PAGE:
A male author at the event agreed with this other author. I googled his book and could not find a website for him. All he had was a page at his university’s website under faculty information that mentioned he had written a book. I tried to google his publisher, also a small press, and it did not come up as even having a website.
I looked up both authors’ books on Amazon. Both were there, which was a good thing. I looked them up at Barnes & Noble. Only the female author’s book was there. I went back to Amazon and read the reviews. There were a few, some good, some bad for both books. I decided I would see whether these books were really worth reading, but neither book had a “look inside” feature for the Amazon listing. And guess what? Neither book was available in Kindle or any other ebook format.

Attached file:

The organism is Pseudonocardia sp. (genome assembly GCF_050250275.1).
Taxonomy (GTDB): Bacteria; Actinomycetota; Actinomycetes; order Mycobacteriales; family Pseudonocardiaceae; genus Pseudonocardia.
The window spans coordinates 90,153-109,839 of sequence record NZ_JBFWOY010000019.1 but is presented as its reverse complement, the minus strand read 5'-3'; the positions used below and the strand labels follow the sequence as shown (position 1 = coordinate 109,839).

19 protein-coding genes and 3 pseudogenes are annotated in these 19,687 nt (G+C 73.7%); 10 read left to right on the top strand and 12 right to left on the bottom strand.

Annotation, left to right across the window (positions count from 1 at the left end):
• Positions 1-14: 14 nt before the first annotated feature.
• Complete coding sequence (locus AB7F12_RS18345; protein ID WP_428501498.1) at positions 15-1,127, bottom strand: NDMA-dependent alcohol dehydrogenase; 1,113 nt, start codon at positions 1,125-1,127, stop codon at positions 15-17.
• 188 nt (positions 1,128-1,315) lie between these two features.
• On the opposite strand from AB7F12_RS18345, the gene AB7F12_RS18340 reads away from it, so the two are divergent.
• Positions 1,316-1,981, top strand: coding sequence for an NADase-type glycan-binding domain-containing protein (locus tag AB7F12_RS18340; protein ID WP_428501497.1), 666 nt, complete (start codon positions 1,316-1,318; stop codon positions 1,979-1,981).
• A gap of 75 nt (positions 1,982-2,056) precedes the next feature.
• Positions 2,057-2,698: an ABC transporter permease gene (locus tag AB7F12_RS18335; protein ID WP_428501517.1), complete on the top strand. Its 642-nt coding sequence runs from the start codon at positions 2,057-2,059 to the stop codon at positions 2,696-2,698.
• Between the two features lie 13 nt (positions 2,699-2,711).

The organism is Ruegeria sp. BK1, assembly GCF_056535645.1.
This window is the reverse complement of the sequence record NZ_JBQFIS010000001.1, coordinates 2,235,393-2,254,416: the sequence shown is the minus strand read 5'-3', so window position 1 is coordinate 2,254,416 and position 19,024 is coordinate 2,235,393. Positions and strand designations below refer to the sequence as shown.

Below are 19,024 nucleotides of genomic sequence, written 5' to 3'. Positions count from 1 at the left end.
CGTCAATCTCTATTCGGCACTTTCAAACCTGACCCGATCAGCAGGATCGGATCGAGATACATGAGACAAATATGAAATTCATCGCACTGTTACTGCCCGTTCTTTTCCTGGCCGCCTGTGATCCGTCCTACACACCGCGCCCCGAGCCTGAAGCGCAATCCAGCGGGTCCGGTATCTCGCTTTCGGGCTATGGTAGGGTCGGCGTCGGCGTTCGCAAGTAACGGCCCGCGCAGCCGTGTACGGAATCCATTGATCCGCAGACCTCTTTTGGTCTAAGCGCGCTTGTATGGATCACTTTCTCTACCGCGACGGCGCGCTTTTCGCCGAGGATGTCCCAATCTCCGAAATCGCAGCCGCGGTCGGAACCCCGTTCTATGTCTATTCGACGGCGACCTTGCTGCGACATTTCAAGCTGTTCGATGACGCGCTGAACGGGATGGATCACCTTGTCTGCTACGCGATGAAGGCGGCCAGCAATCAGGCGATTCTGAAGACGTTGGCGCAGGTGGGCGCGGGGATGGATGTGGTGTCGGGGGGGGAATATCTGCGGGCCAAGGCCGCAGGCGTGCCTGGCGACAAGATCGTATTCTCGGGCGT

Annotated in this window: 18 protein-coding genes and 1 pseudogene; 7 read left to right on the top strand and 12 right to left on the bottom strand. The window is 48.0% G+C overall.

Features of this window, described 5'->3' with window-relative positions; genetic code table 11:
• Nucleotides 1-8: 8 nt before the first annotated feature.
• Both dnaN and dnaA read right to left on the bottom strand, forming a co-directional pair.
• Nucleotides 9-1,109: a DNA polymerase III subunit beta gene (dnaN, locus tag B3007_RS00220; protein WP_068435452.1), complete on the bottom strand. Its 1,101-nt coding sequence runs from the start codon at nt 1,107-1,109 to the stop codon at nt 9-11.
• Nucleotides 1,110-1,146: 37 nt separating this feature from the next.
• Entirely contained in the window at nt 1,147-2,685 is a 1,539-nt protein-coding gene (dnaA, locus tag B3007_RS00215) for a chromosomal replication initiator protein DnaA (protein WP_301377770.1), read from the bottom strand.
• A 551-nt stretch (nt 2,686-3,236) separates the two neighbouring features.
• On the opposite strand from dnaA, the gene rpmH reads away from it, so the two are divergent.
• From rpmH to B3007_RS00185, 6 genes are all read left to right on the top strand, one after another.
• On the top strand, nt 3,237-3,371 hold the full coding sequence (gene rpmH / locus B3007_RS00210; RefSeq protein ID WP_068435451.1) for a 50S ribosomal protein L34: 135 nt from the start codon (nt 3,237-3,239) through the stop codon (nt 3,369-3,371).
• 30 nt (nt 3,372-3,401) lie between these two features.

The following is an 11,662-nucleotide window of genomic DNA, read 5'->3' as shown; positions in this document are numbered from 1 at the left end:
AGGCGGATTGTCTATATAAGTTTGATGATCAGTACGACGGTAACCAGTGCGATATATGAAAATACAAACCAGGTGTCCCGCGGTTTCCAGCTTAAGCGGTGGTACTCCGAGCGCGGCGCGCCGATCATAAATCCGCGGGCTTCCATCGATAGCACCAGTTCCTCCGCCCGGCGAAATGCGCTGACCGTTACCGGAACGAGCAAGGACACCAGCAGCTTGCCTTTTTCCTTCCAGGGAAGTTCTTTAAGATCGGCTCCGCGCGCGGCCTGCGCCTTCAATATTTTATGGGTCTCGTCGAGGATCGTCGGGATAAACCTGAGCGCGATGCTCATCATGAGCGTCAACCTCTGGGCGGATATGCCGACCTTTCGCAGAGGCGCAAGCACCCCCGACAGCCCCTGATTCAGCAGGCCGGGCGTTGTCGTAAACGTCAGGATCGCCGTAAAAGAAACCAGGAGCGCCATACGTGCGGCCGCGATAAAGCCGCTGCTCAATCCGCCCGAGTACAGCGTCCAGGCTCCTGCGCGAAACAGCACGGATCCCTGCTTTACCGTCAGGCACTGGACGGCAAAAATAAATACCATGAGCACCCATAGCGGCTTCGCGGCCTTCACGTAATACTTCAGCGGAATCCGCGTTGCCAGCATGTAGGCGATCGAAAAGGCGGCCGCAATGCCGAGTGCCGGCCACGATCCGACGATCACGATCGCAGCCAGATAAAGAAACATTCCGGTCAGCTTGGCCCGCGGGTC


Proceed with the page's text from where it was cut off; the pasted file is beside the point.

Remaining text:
Curious to see just how good these books were, I went to the local bookstore. The male author was from out of state so I wasn’t surprised the bookstore didn’t have his book. But the bookstore didn’t carry the female author’s book either, even though she lived nearby. When I asked the manager why the store didn’t carry her book, he informed me, “The publisher refuses to work with our company. The only way we can carry it is if the author buys her own copies from the publisher and sells it on consignment to us and she says that’s too much trouble for her to do.”